Cystic fibrosis (CF) is an inherited disorder caused by biallelic mutations of the CF transmembrane conductance regulator (CFTR) gene. Converging evidence suggests that CF carriers with only 1 defective CFTR copy are at increased risk for CF-related conditions and pulmonary infections, but the molecular mechanisms underpinning this effect remain unknown. We performed transcriptomic profiling of peripheral blood mononuclear cells (PBMCs) of CF child-parent trios (proband, father, and mother) and healthy control (HC) PBMCs or THP-1 cells incubated with the plasma of these participants. Transcriptomic analyses revealed suppression of cytokine-enriched immune-related genes (IL-1β, CXCL8, CREM), implicating lipopolysaccharide tolerance in innate immune cells (monocytes) of CF probands and their parents. These data suggest that a homozygous as well as a heterozygous CFTR mutation can modulate the immune/inflammatory system. This conclusion is further supported by the finding of lower numbers of circulating monocytes in CF probands and their parents, compared with HCs, and the abundance of mononuclear phagocyte subsets, which correlated with Pseudomonas aeruginosa infection, lung disease severity, and CF progression in the probands. This study provides insight into demonstrated CFTR-related innate immune dysfunction in individuals with CF and carriers of a CFTR mutation that may serve as a target for personalized therapy.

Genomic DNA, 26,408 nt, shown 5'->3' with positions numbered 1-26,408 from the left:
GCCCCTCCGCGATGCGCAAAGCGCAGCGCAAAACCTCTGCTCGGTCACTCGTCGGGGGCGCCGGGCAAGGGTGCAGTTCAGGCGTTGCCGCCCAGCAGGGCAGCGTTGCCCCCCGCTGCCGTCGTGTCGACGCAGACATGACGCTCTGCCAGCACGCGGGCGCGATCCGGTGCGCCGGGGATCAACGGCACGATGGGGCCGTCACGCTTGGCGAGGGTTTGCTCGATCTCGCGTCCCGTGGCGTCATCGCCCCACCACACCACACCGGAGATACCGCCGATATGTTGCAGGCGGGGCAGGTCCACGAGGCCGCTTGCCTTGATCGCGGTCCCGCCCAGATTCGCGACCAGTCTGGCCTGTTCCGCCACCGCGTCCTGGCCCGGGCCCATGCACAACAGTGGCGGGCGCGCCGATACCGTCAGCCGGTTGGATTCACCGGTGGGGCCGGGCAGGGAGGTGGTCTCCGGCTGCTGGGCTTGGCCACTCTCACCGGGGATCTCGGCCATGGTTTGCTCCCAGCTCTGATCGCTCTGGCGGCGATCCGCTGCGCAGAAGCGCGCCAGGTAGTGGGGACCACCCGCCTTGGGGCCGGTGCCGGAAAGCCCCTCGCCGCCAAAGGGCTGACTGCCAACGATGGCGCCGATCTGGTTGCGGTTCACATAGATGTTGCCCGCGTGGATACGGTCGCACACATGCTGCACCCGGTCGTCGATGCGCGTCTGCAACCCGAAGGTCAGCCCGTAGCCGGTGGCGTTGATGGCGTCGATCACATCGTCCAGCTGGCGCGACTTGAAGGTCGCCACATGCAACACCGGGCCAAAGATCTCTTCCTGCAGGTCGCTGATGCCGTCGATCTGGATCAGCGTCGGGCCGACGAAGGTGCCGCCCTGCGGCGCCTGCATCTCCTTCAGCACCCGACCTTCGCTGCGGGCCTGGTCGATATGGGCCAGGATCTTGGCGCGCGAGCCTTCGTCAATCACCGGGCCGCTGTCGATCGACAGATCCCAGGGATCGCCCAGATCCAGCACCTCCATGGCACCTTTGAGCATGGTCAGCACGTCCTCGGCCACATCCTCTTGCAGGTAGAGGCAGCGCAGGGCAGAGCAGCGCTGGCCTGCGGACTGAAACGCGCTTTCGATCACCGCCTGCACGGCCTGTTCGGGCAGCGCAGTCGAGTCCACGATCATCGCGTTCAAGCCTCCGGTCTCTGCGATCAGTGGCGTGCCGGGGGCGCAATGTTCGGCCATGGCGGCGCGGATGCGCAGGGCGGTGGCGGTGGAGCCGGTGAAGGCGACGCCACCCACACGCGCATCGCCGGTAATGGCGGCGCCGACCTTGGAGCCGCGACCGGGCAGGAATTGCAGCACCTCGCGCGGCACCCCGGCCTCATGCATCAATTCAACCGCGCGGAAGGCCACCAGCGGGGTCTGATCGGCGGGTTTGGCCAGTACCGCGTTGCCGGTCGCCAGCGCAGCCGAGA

Xi Zhang, Camille M. Moore, Laura D. Harmacek, Joanne Domenico, Vittobai Rashika Rangaraj, Justin E. Ideozu, Jennifer R. Knapp, Katherine J. Woods, Stephanie Jump, Shuang Jia, Jeremy W. Prokop, Russell Bowler, Martin J. Hessner, Erwin W. Gelfand, Hara Levy
Compositions of monocytes and macrophages in the plasma and PBMC models are correlated with CF disease severity and progression.